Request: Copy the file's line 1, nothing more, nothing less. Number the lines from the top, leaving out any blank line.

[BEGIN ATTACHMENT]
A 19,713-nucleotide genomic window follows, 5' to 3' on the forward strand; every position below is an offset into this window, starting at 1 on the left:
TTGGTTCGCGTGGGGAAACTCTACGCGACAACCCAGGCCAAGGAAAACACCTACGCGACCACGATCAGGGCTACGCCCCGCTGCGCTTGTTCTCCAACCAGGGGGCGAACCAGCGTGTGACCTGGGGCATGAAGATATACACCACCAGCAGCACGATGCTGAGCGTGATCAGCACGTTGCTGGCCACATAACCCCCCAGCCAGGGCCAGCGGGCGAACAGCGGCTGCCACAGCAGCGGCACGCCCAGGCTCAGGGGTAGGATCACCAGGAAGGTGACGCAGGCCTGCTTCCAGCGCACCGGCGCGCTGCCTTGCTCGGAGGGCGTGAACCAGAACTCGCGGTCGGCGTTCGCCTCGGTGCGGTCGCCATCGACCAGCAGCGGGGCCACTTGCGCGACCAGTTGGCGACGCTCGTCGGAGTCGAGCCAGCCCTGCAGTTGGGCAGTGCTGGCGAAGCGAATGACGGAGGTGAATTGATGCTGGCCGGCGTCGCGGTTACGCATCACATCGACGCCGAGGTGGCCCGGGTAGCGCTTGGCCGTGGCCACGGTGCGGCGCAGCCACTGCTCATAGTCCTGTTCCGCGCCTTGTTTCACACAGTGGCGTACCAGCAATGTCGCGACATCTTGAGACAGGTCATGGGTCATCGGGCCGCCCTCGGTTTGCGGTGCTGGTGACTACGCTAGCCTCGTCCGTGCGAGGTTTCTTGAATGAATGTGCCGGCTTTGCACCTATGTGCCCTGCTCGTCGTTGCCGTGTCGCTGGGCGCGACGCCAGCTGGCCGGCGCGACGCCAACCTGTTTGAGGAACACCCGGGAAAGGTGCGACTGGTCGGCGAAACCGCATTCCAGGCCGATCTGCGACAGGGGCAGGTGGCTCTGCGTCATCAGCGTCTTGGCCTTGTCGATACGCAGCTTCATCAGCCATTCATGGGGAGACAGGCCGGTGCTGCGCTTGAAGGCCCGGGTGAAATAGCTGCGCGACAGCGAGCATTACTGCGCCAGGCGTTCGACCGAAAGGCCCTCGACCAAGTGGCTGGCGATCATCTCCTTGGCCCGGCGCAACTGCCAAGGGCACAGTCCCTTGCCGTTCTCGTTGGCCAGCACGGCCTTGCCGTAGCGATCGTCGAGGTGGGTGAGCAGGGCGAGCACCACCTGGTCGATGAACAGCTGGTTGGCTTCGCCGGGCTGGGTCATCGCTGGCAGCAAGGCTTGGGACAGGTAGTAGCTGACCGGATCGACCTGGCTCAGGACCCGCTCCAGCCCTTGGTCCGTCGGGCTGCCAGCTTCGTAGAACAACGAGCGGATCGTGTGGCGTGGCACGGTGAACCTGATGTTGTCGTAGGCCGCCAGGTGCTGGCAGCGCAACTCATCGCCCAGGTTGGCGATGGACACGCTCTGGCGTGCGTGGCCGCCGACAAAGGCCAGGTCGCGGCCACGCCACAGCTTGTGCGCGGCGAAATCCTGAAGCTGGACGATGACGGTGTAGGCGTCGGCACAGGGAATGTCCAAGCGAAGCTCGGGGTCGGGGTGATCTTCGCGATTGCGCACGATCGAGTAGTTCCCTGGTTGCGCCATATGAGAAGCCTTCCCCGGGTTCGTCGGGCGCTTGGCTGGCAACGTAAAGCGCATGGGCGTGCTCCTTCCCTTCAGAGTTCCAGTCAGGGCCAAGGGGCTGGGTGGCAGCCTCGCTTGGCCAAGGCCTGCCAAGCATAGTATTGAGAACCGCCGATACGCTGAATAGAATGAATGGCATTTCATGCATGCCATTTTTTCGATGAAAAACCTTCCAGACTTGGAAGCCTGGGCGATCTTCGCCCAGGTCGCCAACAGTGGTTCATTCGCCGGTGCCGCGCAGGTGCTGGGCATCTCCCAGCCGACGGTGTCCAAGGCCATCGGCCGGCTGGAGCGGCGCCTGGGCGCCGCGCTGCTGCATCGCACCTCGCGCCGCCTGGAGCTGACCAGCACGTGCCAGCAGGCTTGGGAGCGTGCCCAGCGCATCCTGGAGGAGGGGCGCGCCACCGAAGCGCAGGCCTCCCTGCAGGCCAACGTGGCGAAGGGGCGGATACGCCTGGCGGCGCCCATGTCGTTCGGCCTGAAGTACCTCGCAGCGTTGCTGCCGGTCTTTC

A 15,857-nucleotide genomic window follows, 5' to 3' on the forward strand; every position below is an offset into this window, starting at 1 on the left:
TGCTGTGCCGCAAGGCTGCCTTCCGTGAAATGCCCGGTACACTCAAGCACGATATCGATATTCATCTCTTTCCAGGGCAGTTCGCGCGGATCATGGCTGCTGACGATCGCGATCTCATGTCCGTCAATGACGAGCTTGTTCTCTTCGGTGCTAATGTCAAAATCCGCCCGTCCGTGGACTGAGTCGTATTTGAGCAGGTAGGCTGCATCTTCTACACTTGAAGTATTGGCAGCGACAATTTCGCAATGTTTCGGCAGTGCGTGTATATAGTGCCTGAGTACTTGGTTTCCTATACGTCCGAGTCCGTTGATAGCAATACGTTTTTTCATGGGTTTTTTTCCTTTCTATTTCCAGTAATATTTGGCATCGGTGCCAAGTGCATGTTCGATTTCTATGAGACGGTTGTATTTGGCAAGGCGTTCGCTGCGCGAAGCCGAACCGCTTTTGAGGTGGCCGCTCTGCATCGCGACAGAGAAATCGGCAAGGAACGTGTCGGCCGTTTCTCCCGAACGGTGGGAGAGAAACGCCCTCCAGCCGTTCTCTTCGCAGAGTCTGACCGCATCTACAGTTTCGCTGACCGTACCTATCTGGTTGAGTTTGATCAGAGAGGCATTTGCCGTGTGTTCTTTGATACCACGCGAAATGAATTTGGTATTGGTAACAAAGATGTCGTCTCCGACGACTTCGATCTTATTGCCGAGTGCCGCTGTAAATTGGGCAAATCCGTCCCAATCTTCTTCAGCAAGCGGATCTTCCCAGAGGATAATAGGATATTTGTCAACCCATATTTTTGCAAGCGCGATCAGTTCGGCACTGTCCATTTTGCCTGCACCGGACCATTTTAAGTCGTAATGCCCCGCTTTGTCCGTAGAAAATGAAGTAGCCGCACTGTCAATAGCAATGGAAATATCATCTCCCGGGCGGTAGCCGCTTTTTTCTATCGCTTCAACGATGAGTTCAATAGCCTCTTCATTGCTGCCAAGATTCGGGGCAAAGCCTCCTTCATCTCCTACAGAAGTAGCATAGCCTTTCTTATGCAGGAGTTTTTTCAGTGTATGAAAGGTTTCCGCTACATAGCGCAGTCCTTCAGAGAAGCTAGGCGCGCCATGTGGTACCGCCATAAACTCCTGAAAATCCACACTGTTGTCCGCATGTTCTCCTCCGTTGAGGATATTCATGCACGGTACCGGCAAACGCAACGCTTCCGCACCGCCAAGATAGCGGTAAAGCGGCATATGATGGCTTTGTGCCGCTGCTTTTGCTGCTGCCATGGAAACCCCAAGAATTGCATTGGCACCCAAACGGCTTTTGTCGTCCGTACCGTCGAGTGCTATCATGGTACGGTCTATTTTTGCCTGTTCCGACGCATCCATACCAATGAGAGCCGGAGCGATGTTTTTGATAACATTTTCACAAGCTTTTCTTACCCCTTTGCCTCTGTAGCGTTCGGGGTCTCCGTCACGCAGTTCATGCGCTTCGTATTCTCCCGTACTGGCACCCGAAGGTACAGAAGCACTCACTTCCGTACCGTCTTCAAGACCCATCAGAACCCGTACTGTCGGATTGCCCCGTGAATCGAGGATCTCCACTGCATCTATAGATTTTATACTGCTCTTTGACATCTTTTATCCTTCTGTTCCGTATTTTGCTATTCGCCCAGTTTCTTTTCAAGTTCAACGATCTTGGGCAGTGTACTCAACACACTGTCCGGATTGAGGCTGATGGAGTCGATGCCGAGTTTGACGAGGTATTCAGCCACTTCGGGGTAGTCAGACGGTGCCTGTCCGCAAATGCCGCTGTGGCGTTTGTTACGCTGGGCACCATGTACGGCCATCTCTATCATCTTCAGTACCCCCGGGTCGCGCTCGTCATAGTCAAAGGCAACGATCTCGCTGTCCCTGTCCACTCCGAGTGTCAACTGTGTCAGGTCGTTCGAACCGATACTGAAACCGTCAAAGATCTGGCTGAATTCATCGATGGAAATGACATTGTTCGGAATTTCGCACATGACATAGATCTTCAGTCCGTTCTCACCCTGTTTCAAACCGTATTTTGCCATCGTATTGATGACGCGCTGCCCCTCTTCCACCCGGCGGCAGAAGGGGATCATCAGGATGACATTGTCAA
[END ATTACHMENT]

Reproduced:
A 19,713-nucleotide genomic window follows, 5' to 3' on the forward strand; every position below is an offset into this window, starting at 1 on the left: